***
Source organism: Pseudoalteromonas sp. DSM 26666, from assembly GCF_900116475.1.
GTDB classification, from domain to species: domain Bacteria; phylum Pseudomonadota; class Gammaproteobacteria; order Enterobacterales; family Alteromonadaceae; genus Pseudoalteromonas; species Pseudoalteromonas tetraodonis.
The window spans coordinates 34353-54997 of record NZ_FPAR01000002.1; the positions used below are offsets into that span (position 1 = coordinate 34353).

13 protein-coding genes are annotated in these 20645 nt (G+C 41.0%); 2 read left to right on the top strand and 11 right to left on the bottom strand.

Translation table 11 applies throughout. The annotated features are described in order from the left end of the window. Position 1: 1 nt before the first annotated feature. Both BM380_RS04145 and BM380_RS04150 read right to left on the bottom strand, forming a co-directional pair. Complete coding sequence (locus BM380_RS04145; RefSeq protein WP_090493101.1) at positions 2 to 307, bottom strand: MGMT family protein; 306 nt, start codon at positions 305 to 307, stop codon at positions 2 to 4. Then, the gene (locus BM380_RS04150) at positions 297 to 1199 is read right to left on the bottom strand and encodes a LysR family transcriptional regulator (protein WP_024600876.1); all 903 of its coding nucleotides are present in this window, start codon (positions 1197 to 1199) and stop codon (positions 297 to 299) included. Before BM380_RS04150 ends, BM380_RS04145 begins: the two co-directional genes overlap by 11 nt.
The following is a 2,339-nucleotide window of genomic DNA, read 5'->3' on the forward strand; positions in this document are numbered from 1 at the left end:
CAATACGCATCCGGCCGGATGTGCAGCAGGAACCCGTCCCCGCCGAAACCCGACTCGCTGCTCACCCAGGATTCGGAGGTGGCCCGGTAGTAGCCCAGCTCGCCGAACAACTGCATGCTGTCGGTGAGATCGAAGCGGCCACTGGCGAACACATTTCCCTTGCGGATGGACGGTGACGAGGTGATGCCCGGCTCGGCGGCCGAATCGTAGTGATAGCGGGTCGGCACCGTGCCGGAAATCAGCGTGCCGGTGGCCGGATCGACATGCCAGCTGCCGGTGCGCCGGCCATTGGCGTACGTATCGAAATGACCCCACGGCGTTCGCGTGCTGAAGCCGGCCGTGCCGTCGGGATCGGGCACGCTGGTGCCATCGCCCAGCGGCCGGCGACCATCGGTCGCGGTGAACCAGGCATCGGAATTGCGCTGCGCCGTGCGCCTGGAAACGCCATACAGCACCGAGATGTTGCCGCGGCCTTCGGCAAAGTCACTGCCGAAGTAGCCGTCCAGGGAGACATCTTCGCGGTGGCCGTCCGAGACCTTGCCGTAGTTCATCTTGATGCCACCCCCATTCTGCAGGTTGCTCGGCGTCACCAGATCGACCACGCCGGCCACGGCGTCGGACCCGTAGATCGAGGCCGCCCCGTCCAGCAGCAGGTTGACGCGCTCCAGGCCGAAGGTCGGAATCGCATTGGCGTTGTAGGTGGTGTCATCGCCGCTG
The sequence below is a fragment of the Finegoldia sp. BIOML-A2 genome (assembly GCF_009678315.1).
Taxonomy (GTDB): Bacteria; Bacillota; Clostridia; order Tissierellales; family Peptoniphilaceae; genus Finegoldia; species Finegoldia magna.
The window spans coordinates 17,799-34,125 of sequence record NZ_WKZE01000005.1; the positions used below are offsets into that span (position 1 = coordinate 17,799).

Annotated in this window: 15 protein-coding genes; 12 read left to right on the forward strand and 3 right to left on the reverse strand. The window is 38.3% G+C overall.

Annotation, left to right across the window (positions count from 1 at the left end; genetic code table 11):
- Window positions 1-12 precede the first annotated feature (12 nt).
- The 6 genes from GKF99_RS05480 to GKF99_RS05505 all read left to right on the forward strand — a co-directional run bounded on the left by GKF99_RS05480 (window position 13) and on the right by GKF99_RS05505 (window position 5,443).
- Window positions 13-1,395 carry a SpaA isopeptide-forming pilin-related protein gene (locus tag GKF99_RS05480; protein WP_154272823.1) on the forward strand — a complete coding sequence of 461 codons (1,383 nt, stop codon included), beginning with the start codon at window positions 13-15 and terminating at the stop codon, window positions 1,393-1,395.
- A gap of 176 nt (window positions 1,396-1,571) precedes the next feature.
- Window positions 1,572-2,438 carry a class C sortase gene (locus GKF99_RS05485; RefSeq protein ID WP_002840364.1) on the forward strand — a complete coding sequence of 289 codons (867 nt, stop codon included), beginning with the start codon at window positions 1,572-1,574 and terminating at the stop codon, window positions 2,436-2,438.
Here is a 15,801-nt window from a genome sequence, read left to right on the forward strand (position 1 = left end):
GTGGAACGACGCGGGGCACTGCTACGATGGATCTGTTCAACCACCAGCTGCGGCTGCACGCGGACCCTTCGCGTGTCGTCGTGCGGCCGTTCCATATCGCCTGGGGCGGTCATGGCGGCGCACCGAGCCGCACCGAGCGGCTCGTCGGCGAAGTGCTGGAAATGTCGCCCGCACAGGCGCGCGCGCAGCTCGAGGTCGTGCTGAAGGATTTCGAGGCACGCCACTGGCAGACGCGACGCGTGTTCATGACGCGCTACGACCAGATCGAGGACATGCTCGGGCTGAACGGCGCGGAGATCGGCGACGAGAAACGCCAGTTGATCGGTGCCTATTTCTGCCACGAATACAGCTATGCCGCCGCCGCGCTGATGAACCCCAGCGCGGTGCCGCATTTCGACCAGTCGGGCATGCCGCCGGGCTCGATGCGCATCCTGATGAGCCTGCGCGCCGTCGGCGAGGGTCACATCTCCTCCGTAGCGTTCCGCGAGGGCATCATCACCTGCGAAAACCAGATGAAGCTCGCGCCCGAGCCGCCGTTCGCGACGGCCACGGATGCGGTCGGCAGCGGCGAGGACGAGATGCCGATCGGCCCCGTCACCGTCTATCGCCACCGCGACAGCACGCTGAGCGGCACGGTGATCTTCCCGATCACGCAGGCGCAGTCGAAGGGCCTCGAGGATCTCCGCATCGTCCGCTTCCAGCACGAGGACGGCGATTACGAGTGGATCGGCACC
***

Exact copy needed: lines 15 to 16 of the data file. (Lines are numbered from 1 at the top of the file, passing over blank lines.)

- Window positions 13-1,395 carry a SpaA isopeptide-forming pilin-related protein gene (locus tag GKF99_RS05480; protein WP_154272823.1) on the forward strand — a complete coding sequence of 461 codons (1,383 nt, stop codon included), beginning with the start codon at window positions 13-15 and terminating at the stop codon, window positions 1,393-1,395.
- A gap of 176 nt (window positions 1,396-1,571) precedes the next feature.